Those who bargain collectively should travel collectively

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posted | in Essay

If Labor is to be the Party of the people, then it should also be the Party of public transport. After all, it makes sense that the Party which champions the rights of people to bargain collectively should also be the party which enables people to travel collectively. The relationship between Labor and public transport, however, has too often been characterised by mutual indifference. For its part, the public transport sector as a whole has failed to engage with either side of politics. So it’s hardly surprising that for the past 50 years investment in rail infrastructure has been dwarfed by investment in roads.

THE BATTLE OF THE LOBBYISTS

A number of factors have combined to make road travel the most important mode of transport in Australia, and in most countries.

The size of the discrepancy, however, should not be so wide.

The failure of governments at both national and state level to invest in rail over several generations now leaves us overly reliant on a single mode. We are exposed to fluctuations in oil prices, and our cities are choked.

The public transport industry likes to complain about the unfairness of this situation, but the industry should really be taking a long hard look at itself and its failure to compete with the road builders.

While the “roads lobby” has organised itself into a powerful, well-drilled advocacy machine, the public transport sector remains fragmented. Its industry organisations are ineffectual, if not completely anonymous. It has failed to enlist the support of its customer base.

A perfect example of the public transport industry’s chronic advocacy failure is the development of the Federal Government’s Carbon Pollution Reduction Scheme (CPRS).

Public transport should be an important part of the solution to reducing our greenhouse gas emissions.

A full bus is far more energy efficient than a fleet of private cars. And a full train is more energy efficient again.

By shifting more passengers to public transport we can reduce the number of cars on our roads, and therefore reduce greenhouse pollution.

It’s a simple logic.

But under the CPRS, public transport users will have to pay more, while private motorists will be shielded from any price increases.

Under the CPRS motorists will receive immunity from having to pay for their carbon emissions indefinitely.

Where were the public transport industry lobbyists? We know where the roads lobby were. They were out arguing about the outrageous cost of petrol and the injustice of slugging poor struggling motorists with more taxes.

They were stalking decision-makers in the corridors of power, and mobilising an army of motorist-voters.

The public transport sector has to do better.

TRANSPORT WORKERS TAKING THE LEAD

Public transport workers have tried to fill the void in industry leadership.

The Rail, Tram and Bus Union (RTBU) started this process last year by organising a series of Better Transport Forums around NSW to put a spotlight on local transport issues.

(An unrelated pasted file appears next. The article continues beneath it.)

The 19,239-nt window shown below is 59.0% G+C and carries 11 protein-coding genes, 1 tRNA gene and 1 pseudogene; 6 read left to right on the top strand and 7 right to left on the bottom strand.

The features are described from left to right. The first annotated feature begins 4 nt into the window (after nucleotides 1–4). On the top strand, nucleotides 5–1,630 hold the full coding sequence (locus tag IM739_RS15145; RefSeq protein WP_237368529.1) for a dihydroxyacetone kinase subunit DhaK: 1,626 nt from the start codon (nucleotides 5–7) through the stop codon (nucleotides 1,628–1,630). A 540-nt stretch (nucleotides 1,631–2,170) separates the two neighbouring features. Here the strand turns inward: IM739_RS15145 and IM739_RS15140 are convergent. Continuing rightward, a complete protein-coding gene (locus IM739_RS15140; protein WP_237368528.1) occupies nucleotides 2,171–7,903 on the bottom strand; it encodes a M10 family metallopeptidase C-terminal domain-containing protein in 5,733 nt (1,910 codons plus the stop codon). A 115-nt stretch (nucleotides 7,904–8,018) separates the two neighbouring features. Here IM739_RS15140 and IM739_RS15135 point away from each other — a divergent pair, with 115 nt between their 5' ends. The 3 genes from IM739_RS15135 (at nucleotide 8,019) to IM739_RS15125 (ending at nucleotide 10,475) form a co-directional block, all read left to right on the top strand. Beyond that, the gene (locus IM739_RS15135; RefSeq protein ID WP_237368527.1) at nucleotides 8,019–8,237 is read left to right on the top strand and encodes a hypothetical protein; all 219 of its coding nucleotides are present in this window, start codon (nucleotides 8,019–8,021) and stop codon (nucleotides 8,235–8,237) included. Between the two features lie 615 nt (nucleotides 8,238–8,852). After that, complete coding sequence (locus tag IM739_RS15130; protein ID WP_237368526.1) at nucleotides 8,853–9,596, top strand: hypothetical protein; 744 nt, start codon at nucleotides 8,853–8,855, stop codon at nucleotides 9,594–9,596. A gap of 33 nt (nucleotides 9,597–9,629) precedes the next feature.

We invited speakers from all parts of the community to participate – from local government, business, agriculture, the community sector and environment groups.

The forums were expertly chaired by television personality and rail buff, Scott McGregor.

In Dubbo we had a meat industry magnate sharing a stage with the President of the local chamber of commerce, a bike riding local Councillor and a Greens Senator.

This unlikely scenario was repeated in Tamworth, Byron Bay, Newcastle, Wollongong and Sydney.

Rarely has a union agenda attracted such widespread support. The desire for better public transport, and better rail freight services, is an issue that cuts across the entire community.

As the NSW State election drew nearer, the RTBU continued to lead the public debate around public transport and rail through the development of the Better Transport Charter.

This charter was presented to the transport spokespeople from all parties at our final Better Transport Forum in Sydney prior to the State election.

THE ROLE FOR LABOR

In the end, it was disappointing that transport became a positive for the Coalition and a negative for Labor during the State election campaign.

Despite the best efforts of the Keneally Government in the lead up to the election, the diversion to the Metro – then its cancelling – proved to be an impossible burden for the Party to carry.

The Coalition Government is now taking the credit for Labor projects, like the North West and South West Rail Links.

This situation should never happen again.

Now is the time to rebuild Labor’s credibility on public transport. Through its community engagement and policy process, the RTBU has laid a foundation that the party can build on.

Stronger partnerships with local communities are also fundamental, as our Better Transport Forums showed.

By reaching out, Labor can also encourage the public transport sector to get organised and to start lobbying as a collective.

The development of a commuters’ union, for example, to balance the political power of the automobile clubs, would provide a platform for stronger political advocacy, and potentially would be a major ally for a Labor Party with a renewed commitment to public transport.

And finally, Labor must simply start taking good policy seriously.

There are positive signs at the State level. Opposition Leader John Robertson and Transport Spokesperson Penny Sharpe have shown a willingness to engage and to start afresh.

But there is a long road ahead. Labor, too, must do better.